Once you’ve written a draft zero (a first draft to just get all the ideas down) it’s a good idea to start asking yourself “What is this story about?” – and if the answer is “Well the character does this then this then this” you’ve not really answered the question (because what you’ve done is explained the plot). The Godfather, for example, could be boiled down to trying to escape your family. Alien could be about fear of the dark. Sometimes you’ll find the theme you hand in mind in the beginning of a story (if you had one in mind) turns out to NOT be what the story is actually about, that’s ok. Roll with it.
Once you’ve answered the question of “what is the story about” it’s time to start looking at the script again and figured out how you can really enhance the theme, get rid of things that muddy the thematic water (if the story is about greed, do we really need a sequence about how cute rabbits are?) and then ramp up things that bring the theme into sharper focus.
So, say we come up with a simple story:
Man steals rocket ship to leave earth and lands in moonbase.
What’s it about? Well, it’s about “Man steals rocke” let me stop me there, nope, that’s the plot. What is it about?
Is it about someone’s need to escape? (they escape earth?)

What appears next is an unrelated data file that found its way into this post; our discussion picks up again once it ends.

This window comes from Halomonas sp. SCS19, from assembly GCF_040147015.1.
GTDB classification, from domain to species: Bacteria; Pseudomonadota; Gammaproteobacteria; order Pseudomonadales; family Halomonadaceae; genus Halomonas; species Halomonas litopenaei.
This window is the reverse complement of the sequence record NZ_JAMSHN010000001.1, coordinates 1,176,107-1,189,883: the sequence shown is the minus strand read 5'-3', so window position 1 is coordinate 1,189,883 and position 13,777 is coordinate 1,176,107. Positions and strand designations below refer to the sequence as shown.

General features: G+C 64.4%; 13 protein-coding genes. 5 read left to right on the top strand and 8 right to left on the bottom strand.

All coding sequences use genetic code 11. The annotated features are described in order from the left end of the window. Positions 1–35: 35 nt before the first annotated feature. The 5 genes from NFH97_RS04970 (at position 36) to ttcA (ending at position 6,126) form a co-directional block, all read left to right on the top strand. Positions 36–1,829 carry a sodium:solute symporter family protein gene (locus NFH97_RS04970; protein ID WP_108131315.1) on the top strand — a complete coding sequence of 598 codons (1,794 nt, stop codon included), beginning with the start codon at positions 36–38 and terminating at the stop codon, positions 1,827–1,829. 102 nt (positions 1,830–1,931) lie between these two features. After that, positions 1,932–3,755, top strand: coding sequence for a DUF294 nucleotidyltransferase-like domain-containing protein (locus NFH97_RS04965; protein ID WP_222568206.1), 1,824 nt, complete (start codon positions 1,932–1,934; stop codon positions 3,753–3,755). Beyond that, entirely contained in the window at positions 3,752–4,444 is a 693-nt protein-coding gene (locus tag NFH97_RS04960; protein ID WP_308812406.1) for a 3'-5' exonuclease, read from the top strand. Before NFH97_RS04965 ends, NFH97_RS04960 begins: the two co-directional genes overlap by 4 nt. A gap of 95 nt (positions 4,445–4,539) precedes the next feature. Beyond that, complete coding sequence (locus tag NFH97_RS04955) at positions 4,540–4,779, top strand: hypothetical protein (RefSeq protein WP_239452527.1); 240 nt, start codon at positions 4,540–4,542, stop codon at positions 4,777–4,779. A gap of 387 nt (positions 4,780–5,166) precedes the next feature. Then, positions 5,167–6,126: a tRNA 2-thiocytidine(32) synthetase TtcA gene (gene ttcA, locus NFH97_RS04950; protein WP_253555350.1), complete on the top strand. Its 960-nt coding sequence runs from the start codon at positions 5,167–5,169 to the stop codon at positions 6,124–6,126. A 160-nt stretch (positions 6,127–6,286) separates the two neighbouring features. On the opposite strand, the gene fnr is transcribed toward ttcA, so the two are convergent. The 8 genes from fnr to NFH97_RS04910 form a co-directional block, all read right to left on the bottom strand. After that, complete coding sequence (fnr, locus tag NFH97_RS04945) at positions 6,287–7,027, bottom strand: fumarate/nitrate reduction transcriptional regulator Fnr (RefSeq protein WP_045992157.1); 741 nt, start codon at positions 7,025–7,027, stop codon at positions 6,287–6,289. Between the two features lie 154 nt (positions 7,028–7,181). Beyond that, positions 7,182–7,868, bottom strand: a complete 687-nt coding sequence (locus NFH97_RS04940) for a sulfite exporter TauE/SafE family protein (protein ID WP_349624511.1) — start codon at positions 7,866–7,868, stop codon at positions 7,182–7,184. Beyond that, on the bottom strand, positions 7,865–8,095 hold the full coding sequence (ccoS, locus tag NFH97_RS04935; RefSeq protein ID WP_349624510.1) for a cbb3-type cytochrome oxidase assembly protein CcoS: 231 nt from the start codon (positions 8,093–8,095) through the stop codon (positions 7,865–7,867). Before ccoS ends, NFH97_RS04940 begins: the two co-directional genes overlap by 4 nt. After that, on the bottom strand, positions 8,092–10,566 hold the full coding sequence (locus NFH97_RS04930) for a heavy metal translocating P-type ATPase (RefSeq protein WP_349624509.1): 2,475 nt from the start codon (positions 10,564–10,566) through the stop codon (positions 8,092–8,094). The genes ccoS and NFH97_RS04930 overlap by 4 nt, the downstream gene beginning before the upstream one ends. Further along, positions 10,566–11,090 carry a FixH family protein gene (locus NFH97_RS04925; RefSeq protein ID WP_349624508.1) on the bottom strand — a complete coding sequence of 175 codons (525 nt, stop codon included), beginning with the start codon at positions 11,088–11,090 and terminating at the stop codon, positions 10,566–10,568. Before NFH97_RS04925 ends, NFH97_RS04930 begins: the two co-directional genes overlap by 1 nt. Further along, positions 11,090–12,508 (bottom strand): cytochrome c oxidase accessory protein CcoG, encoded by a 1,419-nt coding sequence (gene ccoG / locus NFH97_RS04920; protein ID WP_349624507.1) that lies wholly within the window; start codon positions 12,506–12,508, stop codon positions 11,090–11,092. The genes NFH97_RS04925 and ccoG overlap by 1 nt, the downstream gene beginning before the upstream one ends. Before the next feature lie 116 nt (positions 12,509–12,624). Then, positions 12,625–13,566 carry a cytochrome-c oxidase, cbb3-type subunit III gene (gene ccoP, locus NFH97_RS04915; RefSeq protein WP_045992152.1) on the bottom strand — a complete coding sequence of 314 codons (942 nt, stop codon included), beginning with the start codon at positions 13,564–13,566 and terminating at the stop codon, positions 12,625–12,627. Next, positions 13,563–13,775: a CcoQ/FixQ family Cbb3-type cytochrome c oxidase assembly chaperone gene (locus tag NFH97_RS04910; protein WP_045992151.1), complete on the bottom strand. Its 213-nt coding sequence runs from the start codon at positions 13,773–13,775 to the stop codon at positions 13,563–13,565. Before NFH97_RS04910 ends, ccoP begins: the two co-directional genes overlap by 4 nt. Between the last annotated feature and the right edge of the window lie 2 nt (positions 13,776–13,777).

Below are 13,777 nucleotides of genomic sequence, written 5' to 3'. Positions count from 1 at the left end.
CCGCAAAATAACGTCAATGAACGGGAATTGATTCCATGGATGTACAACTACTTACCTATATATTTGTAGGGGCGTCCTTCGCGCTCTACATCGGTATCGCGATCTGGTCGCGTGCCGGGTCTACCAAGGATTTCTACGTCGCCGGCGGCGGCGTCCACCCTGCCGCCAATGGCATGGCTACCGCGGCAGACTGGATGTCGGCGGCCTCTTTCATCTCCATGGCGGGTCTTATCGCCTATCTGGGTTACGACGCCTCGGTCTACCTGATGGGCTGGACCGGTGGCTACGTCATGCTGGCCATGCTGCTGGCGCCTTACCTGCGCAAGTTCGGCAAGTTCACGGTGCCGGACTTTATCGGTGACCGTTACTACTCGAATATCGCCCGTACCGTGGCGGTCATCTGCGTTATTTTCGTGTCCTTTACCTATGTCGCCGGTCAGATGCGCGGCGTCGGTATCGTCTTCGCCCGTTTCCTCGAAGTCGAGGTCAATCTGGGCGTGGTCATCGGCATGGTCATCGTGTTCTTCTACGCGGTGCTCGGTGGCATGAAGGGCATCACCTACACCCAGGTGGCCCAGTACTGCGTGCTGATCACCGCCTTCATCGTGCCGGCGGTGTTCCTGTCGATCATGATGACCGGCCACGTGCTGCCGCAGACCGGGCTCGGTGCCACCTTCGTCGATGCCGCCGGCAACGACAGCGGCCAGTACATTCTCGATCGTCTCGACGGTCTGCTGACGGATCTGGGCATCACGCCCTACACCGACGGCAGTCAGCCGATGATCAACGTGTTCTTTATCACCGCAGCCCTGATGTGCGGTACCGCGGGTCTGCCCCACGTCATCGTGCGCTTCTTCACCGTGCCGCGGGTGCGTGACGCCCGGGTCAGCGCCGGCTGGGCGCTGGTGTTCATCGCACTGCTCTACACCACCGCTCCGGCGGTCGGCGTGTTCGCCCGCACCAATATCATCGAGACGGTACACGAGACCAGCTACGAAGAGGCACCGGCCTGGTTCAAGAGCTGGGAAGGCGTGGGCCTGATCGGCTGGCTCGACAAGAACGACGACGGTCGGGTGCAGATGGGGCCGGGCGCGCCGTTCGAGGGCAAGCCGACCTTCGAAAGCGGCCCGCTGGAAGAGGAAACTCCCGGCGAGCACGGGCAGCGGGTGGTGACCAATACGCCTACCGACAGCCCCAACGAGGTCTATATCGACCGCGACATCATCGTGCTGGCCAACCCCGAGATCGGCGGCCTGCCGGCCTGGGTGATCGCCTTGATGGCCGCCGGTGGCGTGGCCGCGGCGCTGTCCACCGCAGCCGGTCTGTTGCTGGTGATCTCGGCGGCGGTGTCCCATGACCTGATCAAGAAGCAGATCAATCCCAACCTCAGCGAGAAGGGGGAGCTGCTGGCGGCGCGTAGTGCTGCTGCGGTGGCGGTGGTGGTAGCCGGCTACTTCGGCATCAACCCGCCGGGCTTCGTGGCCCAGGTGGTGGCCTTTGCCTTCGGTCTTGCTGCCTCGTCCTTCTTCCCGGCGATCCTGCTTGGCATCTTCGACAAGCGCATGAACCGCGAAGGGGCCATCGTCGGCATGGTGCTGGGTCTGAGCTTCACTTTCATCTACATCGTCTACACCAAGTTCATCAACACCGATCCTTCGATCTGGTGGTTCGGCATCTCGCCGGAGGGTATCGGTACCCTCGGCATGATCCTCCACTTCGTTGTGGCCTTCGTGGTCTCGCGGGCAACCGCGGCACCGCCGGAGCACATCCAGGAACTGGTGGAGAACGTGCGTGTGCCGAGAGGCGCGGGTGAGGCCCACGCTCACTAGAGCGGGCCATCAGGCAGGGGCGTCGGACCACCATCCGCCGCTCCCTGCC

Is it about someone’s greed? (they stole the ship)
Is it about their need to be alone (they land on the moon?)
Figure out your theme, here I’ll take “They want silence” – now, the course is really about future shocks so I’m always looking for a twist in that. So, the story is they want silence, looking at the plot again it becomes:
Man steals rocket ship to leave a noisy earth, they fly to a newly established – empty moonbase- and land the vehicle.
As soon as they enter the moonbase an deafening alarm sounds “INTRUDER ALERT! INTRUDER ALERT!”
No we’re getting somewhere.
Ok, keeping the theme – he wants silence. What does the earth look like? Make it noisy, overcrowded, buildings painted in dazzle camouflage, the ship – let’s make the ship this incredible soothing – Steve Jobs like dream vehicle, that he steals. It’s comfort but not the real aim, the real aim – maybe not a moonbase – the real aim is a second earth. One that has a small base that’s established with enough resources to last a crew several years the crew will be sent to terraform the planet to make its air breathable. BUT as soon as he lands – no wait, the ship has to crash, but that’s ok, he thinks because I’ll be alone on this planet, this beautiful, noiseless planet. He walks in Intruder alert Intruder alert! No! Wait, second twist, he figures out if he can hack the building to convince it he’s the crew that’s supposed to arrive, the alert stops. Blissful silence… until the terraforming machinery starts and it’s insanely loud.
So we’re building out from a simple story idea, figuring out a theme and then using that theme to help strengthen the story (and it, in turn is sparking other ideas). The theme has helped decide how the props look, buildings, etc. It’s helped double up the twist, and you know, you’d have to think about establishing why our protagonist wants silence so much. These can all come from the theme (and if they do so they help reinforce the theme)
Anyway, that was mostly what I can remember from week 2. Hopefully that’s interesting/useful to someone!